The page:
Monday, February 9, 2015
Navy Plans To Augment Pearl Fleet By Two Ships
William Cole, Honolulu Star-Advertiser, Feb 7
Chief of Naval Operations Adm. Jonathan Greenert said Friday during a stop at Pearl Harbor on his way to Australia and New Zealand that Hawaii – the “gateway” for the Pacific re-balance – will see a net gain of two surface ships by 2020.
Three guided-missile destroyers will replace three aging cruisers here, but Pearl Harbor also will gain an additional destroyer and a troop- and equipment-carrying Joint High Speed Vessel catamaran, the Navy said.
Pearl Harbor is the home port for 12 surface ships now, according to Navy Region Hawaii.
Greenert held an “all hands call” at Pearl Harbor’s Bloch Arena to take sailors’ questions and hear their concerns, with about 2,000 Navy personnel attending.
The highest-ranking officer in the Navy fielded questions about aircraft carrier numbers, the high costs of some ships, uniforms, possible changes to retirement, whether knowledge of the U.S. Constitution should be required in the Navy, and other issues.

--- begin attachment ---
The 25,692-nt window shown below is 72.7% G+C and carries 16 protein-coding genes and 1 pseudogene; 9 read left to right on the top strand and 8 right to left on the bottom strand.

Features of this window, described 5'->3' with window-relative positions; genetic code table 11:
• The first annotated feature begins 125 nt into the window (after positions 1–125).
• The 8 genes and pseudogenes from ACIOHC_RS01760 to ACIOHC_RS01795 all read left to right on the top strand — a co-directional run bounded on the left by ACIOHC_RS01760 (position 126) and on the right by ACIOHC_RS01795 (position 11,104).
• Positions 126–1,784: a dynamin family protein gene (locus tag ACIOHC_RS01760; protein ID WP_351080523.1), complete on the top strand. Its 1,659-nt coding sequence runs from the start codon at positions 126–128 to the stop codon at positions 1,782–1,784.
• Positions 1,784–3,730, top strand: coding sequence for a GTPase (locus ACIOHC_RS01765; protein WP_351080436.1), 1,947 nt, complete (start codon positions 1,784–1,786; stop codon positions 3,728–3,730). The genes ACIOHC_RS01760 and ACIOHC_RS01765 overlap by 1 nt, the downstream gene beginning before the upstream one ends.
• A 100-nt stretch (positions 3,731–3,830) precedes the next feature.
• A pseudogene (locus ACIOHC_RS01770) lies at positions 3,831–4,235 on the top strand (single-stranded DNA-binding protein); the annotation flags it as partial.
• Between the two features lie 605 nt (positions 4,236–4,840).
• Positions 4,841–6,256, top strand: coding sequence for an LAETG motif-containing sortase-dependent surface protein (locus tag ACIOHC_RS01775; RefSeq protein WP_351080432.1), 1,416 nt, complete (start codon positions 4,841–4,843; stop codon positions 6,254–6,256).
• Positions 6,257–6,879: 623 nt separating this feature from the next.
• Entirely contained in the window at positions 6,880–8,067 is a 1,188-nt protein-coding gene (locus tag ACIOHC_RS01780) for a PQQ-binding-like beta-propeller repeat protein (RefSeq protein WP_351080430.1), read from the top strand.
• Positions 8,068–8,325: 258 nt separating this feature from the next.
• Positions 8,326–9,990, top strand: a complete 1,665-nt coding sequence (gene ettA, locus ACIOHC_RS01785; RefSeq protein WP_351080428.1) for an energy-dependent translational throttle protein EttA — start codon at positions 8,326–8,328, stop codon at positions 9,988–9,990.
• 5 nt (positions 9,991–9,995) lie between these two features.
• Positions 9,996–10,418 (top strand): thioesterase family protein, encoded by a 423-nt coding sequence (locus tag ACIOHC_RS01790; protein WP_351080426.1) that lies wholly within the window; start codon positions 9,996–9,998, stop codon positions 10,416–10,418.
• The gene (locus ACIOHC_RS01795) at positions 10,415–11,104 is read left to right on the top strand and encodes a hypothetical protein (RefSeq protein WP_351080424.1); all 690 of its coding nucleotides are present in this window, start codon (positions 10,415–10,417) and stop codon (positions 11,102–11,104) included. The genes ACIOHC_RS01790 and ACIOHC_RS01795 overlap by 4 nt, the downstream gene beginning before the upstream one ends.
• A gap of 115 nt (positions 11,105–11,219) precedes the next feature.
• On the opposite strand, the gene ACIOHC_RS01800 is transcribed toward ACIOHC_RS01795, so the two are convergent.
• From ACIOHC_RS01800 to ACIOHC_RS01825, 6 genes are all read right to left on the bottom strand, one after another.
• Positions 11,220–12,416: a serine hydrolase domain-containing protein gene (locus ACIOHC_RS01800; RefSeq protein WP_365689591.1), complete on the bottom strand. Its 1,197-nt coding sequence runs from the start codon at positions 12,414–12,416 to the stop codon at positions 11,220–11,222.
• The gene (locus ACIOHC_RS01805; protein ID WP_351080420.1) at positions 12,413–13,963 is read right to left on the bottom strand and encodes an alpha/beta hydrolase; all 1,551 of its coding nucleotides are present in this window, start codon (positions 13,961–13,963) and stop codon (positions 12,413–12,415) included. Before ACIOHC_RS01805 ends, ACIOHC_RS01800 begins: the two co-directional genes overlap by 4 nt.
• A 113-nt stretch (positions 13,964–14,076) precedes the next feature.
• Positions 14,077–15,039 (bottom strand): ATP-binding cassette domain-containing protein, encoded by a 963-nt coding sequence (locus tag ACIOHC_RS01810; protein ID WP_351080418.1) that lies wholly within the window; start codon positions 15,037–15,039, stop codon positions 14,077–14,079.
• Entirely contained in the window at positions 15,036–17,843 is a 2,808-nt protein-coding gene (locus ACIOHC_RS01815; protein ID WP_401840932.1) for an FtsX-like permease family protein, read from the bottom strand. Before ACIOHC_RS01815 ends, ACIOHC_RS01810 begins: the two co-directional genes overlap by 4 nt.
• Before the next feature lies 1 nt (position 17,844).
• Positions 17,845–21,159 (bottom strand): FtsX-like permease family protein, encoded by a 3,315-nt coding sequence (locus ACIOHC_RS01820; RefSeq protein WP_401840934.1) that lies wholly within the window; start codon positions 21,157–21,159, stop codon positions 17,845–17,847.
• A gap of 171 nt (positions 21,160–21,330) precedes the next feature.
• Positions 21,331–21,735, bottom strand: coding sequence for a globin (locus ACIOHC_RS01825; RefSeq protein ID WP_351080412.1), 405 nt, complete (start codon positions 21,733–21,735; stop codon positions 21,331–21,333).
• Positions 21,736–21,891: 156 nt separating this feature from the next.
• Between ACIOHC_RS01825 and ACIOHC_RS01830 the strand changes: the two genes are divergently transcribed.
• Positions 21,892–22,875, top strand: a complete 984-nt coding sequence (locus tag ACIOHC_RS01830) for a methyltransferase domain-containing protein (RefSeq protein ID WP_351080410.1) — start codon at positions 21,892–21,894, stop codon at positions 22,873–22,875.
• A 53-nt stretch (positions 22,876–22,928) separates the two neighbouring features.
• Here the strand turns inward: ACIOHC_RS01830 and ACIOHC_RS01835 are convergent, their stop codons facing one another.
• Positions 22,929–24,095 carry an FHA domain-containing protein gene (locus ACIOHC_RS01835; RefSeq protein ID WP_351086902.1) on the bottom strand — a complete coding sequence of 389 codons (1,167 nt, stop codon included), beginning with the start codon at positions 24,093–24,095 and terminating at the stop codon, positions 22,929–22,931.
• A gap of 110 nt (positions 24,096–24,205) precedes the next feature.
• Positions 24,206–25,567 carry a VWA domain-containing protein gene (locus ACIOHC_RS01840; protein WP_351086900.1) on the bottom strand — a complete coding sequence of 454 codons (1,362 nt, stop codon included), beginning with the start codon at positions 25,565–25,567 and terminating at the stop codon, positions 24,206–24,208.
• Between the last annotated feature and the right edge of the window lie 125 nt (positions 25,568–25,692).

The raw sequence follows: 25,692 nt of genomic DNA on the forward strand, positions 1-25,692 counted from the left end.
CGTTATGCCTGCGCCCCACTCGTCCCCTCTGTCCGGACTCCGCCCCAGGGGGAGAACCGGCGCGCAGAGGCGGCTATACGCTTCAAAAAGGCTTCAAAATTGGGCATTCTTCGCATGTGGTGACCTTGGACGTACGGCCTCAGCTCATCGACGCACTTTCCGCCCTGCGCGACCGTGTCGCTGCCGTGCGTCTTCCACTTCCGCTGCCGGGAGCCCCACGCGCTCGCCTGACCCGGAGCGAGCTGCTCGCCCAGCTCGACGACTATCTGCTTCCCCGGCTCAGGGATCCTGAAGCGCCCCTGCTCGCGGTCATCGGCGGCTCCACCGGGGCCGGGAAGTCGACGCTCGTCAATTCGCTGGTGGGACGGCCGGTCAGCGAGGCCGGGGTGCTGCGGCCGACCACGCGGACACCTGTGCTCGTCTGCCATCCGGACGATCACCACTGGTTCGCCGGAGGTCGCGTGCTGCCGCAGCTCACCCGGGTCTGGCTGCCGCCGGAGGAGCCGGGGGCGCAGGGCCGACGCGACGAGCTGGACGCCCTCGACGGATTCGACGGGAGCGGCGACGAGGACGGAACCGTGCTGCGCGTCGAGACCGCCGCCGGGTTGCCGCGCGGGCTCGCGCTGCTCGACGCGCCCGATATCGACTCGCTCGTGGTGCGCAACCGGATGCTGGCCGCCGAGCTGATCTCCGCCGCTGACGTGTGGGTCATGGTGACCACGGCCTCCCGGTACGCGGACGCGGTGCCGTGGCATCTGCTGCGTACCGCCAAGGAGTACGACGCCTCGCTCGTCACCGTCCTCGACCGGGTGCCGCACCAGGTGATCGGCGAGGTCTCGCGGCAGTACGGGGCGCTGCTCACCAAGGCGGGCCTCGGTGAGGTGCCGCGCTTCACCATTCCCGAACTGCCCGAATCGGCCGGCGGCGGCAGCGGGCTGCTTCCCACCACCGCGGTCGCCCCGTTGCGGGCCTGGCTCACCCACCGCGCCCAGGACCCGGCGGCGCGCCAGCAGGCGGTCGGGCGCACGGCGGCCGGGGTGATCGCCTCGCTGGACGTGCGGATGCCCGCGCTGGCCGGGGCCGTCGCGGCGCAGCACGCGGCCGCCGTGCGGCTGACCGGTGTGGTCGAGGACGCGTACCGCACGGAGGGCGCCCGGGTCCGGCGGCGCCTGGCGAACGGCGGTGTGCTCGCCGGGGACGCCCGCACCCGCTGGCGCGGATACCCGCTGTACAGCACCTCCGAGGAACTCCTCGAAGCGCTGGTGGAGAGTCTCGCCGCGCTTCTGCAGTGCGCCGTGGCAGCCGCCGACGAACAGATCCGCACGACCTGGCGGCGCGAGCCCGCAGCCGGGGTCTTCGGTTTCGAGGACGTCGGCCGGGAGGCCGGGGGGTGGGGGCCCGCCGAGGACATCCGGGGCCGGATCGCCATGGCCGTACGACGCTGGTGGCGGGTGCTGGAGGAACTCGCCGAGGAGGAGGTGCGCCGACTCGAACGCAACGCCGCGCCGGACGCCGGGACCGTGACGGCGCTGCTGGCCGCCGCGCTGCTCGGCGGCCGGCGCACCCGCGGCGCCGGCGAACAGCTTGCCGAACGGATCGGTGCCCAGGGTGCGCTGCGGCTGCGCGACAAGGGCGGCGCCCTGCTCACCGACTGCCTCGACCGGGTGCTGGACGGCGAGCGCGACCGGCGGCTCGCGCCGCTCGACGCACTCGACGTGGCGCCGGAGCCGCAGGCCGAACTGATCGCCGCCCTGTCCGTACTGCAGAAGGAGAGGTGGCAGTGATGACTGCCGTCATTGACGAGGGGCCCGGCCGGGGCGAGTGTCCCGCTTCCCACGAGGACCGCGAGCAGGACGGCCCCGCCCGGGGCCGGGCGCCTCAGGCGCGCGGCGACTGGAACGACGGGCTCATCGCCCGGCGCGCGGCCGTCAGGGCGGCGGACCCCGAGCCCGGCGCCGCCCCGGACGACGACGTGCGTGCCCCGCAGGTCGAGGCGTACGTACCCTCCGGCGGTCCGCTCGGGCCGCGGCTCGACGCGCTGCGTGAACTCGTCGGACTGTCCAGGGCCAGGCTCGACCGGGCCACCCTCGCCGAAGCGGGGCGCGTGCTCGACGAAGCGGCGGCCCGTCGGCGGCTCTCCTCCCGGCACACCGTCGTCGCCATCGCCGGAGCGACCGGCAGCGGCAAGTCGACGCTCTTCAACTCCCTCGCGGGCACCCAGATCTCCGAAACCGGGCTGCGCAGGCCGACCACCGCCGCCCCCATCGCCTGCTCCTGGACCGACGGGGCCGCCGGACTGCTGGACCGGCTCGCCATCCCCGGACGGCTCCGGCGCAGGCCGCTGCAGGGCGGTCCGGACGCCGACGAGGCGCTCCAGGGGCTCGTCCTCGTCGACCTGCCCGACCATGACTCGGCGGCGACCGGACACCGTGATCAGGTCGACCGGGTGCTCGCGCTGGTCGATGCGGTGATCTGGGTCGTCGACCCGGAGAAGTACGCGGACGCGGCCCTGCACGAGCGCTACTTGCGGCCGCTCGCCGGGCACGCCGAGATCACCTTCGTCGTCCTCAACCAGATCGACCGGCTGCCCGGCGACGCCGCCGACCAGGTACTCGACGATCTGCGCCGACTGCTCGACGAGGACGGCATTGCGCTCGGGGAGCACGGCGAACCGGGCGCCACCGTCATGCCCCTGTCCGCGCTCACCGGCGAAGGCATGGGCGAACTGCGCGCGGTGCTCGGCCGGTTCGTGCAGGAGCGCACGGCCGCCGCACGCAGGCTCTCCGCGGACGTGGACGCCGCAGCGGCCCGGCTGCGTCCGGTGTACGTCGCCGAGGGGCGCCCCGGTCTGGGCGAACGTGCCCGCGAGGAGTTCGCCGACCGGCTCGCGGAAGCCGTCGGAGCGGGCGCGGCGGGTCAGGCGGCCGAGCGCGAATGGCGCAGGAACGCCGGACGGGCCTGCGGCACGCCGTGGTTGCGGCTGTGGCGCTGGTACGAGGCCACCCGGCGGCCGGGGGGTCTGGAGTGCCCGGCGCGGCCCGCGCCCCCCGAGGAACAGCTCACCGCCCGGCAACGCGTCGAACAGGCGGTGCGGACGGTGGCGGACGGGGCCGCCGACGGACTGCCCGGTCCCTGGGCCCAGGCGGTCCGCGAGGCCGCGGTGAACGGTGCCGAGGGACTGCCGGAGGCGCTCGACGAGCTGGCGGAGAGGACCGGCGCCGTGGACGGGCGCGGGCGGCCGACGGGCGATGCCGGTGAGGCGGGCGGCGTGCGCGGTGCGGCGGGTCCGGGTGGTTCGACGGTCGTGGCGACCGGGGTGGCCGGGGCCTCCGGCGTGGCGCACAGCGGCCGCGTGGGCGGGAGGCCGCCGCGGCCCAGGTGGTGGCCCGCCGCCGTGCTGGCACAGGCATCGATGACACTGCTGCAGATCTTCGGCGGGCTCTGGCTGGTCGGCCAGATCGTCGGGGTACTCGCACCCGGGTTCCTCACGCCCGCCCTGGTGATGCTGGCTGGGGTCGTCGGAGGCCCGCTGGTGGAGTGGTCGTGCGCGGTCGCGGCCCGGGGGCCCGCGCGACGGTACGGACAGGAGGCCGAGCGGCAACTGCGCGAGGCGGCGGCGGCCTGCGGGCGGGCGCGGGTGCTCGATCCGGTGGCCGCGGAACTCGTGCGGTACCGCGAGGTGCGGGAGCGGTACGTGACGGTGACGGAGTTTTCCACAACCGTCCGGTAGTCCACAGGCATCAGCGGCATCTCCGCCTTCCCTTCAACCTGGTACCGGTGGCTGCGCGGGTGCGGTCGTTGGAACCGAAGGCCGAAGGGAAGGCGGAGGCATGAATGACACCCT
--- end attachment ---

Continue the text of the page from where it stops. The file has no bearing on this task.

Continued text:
One sailor inquired about women on submarines and asked Greenert whether he felt that was a good idea with the “cramped spaces” aboard the ships.
“We’ve had women in the Navy for over 30 years,” Greenert responded, to applause. “My point is, we’ve worked through these things before, and there’s been doubt and wonder because it’s change, and I understand that.”
Greenert also said considering the population of the United States, “we need women in the Navy. We need many more than we have.”
Female officers already have served on ballistic missile and guided-missile submarines, he noted.
“I think we’ll get through this just fine. We’re on a track to do it, (and) we’ll do it deliberately,” he said.
The first women on Virginia-class attack submarines in the Pacific will serve on the USS Texas and USS Mississippi at Pearl Harbor starting in fiscal 2016, Navy Secretary Ray Mabus told the Honolulu Star-Advertiser last year.
Greenert was asked about the number of aircraft carriers to be operated by the Navy.
“We need 11 carriers to do the job that we need to do,” Greenert said. When the USS Gerald R. Ford is finished in 2016, “we’ll go from 10 to 11 carriers. We have 10 today,” Greenert said.
“It is right now the plan to be at 11 carriers as far out as I can see,” he added.
Greenert said he is headed to Darwin, Australia, where by the end of the decade, the U.S. Navy expects to be sending amphibious ships and 2,500 Marines for exercises in Southeast Asia.